Naturally, Sutter had no intention of releasing this information, for two reasons: first, the gold itself, and second, doing so might jeopardize their investment in the mill as small gold finds had already occurred several times before. There seemed no reason to Sutter to cause a stampede believing this was the "big one." However, more kept cropping up and a Mormon elder named Samuel Brannan was able to get some of it as a tithe from the Mormons working on the project. For whatever his reasons, Brannan chose to literally walk down the streets of San Francisco waving his gold around in a quinine bottle while shouting "Gold! Gold from the American River!" to anyone in earshot. Tens of thousands of people descended en masse on the territory, trampling Sutter's hard-won local utopia in a avalanche of squatters, prospectors and ne'er-do-wells; as for the mill, it eventually sat idle as those who would have operated it dropped everything to try their luck. In all, the 1848 gold rush yielded 125 million ounces of gold by 1900.

Both Sutter and Marshall ended their lives cursed by the glittering metal. In danger of losing everything to the invading settlers, Sutter handed control to his son John Augustus, Jr., who founded the new city of Sacramento on the river of the same name (named for the Spanish word for the holy sacrament [specifically the Eucharist] by explorer Gabriel Moraga). Unfortunately, the elder Sutter was insulted that the town was not placed closer to New Helvetia, even more so that it was not named for him, and most of all that the town was a rapid success (chartered in 1849 and named capital of California in 1854). Injury was added to insult when Sutter's original grant was challenged by the Squatter's Association and eventually ruled invalid by the United States Supreme Court in 1858. Sutter never got his land back, and from his new home in Pennsylvania continued to petition the government for redress for his losses. He was finally granted reimbursement in 1880, but he never lived to receive much of it, for he died that same year.

Marshall did no better and his behaviour during the boom was incongruous, even to the point of publicly claiming that he had special powers to locate the gold himself. As one might expect, this wild claim instead caused him to be endlessly followed, then threatened when his avowed power predictably failed, and eventually forced from his land by the prospectors. He did not return to Coloma until 1857 when he purchased holdings and unsuccessfully tried his hand at running a vineyard. Eventually, he too went into mining and partnered in a quartz mine around present-day Kelsey (off modern CA 193 to the east) which later failed as well. The California legislature offered him a pension for several years due to the historical significance of his discovery, which Marshall used to open a blacksmith shop and pay off his debts, but this also lapsed after rumours circulated about his personal habits and voluminous alcohol intake; he eventually lived out the rest of his life virtually penniless in a small cabin near Kelsey. On his death in 1885, he was laid to rest near his vineyard and in 1890 a monument was erected on his grave with Marshall pointing to the location of his discovery. The modern state park was commissioned in 1942.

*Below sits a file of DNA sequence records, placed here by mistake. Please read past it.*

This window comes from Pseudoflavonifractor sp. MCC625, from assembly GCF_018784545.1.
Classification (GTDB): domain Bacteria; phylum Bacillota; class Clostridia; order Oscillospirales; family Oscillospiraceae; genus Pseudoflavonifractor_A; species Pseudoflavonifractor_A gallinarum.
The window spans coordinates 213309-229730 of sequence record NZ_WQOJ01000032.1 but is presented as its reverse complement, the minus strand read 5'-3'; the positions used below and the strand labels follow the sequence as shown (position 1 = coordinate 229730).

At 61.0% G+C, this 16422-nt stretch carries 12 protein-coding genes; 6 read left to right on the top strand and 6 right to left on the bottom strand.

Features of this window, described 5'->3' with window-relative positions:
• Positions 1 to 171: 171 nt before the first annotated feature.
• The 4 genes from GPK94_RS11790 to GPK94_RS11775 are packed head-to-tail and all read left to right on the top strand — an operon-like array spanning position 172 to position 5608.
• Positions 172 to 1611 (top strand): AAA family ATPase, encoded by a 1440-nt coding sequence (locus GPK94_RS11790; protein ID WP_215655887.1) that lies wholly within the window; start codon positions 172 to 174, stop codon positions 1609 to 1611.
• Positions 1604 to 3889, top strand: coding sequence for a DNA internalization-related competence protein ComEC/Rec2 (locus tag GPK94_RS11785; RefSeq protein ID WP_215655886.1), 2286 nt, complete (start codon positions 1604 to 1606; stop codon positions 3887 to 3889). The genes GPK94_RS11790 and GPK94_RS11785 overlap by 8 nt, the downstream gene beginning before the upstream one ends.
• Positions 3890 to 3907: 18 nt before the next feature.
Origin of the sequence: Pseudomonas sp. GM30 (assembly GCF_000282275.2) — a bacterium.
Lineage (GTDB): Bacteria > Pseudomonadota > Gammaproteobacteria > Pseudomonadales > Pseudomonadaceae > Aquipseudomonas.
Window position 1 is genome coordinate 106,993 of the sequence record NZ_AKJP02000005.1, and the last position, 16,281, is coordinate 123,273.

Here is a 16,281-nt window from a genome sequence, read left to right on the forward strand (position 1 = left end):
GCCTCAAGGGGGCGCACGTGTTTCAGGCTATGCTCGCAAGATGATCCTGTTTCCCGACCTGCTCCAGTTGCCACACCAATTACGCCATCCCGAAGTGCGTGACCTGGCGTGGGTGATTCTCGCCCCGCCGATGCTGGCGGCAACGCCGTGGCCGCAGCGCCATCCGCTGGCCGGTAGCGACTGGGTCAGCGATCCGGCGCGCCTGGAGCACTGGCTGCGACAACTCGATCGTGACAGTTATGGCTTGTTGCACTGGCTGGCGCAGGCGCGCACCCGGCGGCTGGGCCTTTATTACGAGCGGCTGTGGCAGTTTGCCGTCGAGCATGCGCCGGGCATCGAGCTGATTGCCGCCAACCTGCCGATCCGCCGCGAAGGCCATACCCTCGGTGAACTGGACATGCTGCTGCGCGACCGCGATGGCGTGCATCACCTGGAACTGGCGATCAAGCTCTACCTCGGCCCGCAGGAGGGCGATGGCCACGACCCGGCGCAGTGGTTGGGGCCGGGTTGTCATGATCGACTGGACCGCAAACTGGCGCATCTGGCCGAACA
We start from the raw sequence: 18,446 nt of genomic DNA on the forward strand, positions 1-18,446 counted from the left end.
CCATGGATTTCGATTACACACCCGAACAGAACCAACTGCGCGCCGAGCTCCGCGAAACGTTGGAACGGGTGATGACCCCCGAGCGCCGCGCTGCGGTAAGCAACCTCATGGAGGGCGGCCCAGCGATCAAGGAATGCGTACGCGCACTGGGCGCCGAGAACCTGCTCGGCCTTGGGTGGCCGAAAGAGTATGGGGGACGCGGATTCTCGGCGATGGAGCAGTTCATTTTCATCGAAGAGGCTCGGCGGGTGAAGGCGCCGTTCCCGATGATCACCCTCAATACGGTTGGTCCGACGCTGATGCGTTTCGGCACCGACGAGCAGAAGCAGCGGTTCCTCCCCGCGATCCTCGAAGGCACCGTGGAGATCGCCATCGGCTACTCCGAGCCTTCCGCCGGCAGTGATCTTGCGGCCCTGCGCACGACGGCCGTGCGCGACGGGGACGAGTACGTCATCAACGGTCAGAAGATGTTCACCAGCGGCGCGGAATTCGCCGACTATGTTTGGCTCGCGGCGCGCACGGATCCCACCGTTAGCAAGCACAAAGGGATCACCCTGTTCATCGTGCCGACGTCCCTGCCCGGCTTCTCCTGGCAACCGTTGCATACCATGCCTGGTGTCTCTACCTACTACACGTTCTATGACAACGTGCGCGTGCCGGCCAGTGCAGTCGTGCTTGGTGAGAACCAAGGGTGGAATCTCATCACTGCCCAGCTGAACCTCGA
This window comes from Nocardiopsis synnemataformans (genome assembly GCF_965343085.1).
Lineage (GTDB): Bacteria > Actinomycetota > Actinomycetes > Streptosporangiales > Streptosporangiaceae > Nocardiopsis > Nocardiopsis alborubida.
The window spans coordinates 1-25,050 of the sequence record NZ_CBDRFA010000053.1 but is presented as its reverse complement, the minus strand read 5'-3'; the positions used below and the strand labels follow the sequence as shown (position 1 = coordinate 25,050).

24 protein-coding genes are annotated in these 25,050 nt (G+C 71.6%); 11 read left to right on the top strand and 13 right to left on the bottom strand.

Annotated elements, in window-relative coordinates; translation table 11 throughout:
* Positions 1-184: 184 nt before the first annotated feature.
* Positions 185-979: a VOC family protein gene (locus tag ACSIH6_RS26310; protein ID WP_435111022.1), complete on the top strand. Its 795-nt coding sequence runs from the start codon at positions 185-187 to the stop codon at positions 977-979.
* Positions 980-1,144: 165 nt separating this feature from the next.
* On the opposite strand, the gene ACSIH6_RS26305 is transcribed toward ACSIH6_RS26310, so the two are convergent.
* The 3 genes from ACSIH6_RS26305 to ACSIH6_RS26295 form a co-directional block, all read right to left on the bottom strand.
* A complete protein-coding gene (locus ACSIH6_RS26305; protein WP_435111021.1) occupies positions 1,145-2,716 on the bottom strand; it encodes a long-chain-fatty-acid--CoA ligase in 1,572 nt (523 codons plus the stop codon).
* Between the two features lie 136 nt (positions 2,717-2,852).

The mill does not survive today, but a replica still stands; because of the rich history of the region, we will not only look at CA 153, but also parts of CA 49 (which runs through the park), the modern mill replica, some of the local buildings, Marshall's monument, and what is left of his last living years. (Huell Howser? What are you doing here?)

Photographs taken March 2006.

Entering (modern) Coloma town limits and the Marshall Gold Discovery State Historic Park on CA 49, established in 1942. This is facing NB on CA 49.
CA 49 is California's Gold Country Highway (and not numbered as mere coincidence, either) and runs through many areas in central and northern California with direct relevance to the gold rush and early state history. Signed as part of the initial signage of state routes in 1934, it runs today from Oakhurst and junction CA 41 to Vinton and CA 70 (old ALT US 40).